For the very most part, those of us in the business of retirement plans look at the landscape and fret about things like the dismal rate of participation, tepid deferral rates, and inert asset allocations (see “IMHO: ‘Never, Ever’ Land” ). Heck, these days, you don’t have to be in the retirement plan business to wring your hands over the sorry state of retirement savings.
Equally discomfiting to me are the incessant recitations regarding how apparently oblivious retirement savers are about the looming financial disaster. And while “the industry” often comforts itself by noting that those who have taken the time to consider their situation are more confident than those who haven’t, I don’t get that either. Perhaps it is a veiled attempt to encourage participants to do some retirement/financial planning (“You’ll feel better if you do”), but from every objective statistic, it would seem to me that most, perhaps the vast majority of, participants should feel more concerned, not less, after contemplating their situation (one would hope concerned enough to do something about it).
Then we get reports like last week’s from the Fidelity Research Institute that suggest that a “typical” worker is on track to replace 58% of their pre-retirement income in retirement (see “Replacement Rate Assumptions Could Be Wishful Thinking”). From what I can discern, 58% is pretty good for typical (to their credit, Fidelity positioned it as a shortfall, not good news). I don’t know that the traditional replacement ratio bogey of 70% is valid (see “IMHO: An Inconvenient Truth”), but Fidelity’s findings would suggest that most aren’t so far off the mark that the gap couldn’t be closed with just a bit more effort/focus. That’s the good news.
The Fine Print
The “fine print” is where it all falls apart. Fidelity’s numbers aren’t drawn from actually looking at people’s balances/savings and comparing them with current compensation levels. Rather, for the most part, they are drawn from what participants report to them as expectations. Among those expectations of a typical household was an $18,000/year pension—from a traditional defined benefit plan. Now, traditional pensions are no longer typical, though they are more prevalent than one might glean from the news. Moreover, $18,000 pensions aren’t typical, either—certainly not outside the public sector (see “Saving While You Still Work”).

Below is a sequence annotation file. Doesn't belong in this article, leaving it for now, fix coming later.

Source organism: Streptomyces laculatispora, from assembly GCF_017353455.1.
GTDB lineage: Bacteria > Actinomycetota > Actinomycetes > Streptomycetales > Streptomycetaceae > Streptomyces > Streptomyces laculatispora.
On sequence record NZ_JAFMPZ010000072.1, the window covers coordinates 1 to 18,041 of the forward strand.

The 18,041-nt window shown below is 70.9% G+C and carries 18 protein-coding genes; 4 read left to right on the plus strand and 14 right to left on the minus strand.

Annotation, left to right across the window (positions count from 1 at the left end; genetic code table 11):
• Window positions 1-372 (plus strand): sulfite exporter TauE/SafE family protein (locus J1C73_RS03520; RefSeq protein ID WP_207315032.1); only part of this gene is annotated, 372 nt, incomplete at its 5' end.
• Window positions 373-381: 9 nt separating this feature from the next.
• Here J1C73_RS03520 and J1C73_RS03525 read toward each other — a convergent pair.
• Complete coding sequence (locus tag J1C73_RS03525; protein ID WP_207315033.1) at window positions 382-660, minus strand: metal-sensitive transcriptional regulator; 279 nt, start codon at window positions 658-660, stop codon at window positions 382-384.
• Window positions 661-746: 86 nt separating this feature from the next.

Basically, then, not only is 58% likely “short” of what will be required to provide a financially comfortable retirement, the “real” number is likely somewhat short—perhaps significantly short—of the reported 58%. In fact, much of the data in this and other surveys is drawn not from reality, but from participant perceptions of their reality. That may explain why we have expressions of participant “confidence” that seem misaligned with reality.
Ultimately, the concept of retirement security is so individualistic as to defy ready generalization. Our individual expectations are shaped by our past, our health, our careers, our families, our income, and certainly by our preparations for retirement—and the reality, when it comes, will likely be just as individualized. Still, we shouldn’t focus on the status of a typical saver, for there is no such thing. Nor should we rely on the sensibilities of a saver who may be saving what he or she can (or thinks they can), not what they should.
For now, we all see through a glass, darkly. But the time will come when what we’ll see—is all we’ll get.
- Nevin E. Adams
Saturday, March 10, 2007
The good news is, Congress is beginning to take a hard look at 401(k) fees.
Unfortunately, that also happens to be the bad news.